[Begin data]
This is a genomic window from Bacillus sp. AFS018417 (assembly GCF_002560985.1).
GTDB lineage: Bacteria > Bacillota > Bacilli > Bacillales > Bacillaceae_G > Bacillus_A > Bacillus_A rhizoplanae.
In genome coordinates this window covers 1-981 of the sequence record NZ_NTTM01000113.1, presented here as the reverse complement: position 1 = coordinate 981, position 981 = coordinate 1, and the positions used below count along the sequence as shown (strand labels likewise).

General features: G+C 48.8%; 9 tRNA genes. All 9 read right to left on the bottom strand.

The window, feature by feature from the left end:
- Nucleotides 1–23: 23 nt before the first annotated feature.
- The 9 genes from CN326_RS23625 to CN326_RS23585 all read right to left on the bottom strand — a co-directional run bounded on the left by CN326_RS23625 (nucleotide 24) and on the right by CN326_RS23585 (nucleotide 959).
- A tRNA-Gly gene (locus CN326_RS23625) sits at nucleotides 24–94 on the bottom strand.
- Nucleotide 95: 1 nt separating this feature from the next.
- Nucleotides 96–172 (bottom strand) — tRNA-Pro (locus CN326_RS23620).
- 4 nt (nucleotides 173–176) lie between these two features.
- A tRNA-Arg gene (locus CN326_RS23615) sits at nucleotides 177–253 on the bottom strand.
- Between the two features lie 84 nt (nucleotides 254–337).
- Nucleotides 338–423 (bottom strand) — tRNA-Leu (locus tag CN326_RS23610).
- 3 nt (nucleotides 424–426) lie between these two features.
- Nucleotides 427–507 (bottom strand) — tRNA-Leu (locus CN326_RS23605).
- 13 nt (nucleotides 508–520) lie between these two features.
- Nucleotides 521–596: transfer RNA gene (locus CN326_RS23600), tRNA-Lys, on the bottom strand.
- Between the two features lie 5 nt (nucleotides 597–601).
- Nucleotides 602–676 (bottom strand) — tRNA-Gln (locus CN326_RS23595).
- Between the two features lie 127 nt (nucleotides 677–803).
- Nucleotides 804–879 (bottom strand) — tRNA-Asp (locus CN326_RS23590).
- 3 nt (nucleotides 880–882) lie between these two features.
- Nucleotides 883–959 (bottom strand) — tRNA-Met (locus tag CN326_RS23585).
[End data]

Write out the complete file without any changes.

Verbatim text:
This is a genomic window from Bacillus sp. AFS018417 (assembly GCF_002560985.1).
GTDB lineage: Bacteria > Bacillota > Bacilli > Bacillales > Bacillaceae_G > Bacillus_A > Bacillus_A rhizoplanae.
In genome coordinates this window covers 1-981 of the sequence record NZ_NTTM01000113.1, presented here as the reverse complement: position 1 = coordinate 981, position 981 = coordinate 1, and the positions used below count along the sequence as shown (strand labels likewise).

General features: G+C 48.8%; 9 tRNA genes. All 9 read right to left on the bottom strand.

The window, feature by feature from the left end:
- Nucleotides 1–23: 23 nt before the first annotated feature.
- The 9 genes from CN326_RS23625 to CN326_RS23585 all read right to left on the bottom strand — a co-directional run bounded on the left by CN326_RS23625 (nucleotide 24) and on the right by CN326_RS23585 (nucleotide 959).
- A tRNA-Gly gene (locus CN326_RS23625) sits at nucleotides 24–94 on the bottom strand.
- Nucleotide 95: 1 nt separating this feature from the next.
- Nucleotides 96–172 (bottom strand) — tRNA-Pro (locus CN326_RS23620).
- 4 nt (nucleotides 173–176) lie between these two features.
- A tRNA-Arg gene (locus CN326_RS23615) sits at nucleotides 177–253 on the bottom strand.
- Between the two features lie 84 nt (nucleotides 254–337).
- Nucleotides 338–423 (bottom strand) — tRNA-Leu (locus tag CN326_RS23610).
- 3 nt (nucleotides 424–426) lie between these two features.
- Nucleotides 427–507 (bottom strand) — tRNA-Leu (locus CN326_RS23605).
- 13 nt (nucleotides 508–520) lie between these two features.
- Nucleotides 521–596: transfer RNA gene (locus CN326_RS23600), tRNA-Lys, on the bottom strand.
- Between the two features lie 5 nt (nucleotides 597–601).
- Nucleotides 602–676 (bottom strand) — tRNA-Gln (locus CN326_RS23595).
- Between the two features lie 127 nt (nucleotides 677–803).
- Nucleotides 804–879 (bottom strand) — tRNA-Asp (locus CN326_RS23590).
- 3 nt (nucleotides 880–882) lie between these two features.
- Nucleotides 883–959 (bottom strand) — tRNA-Met (locus tag CN326_RS23585).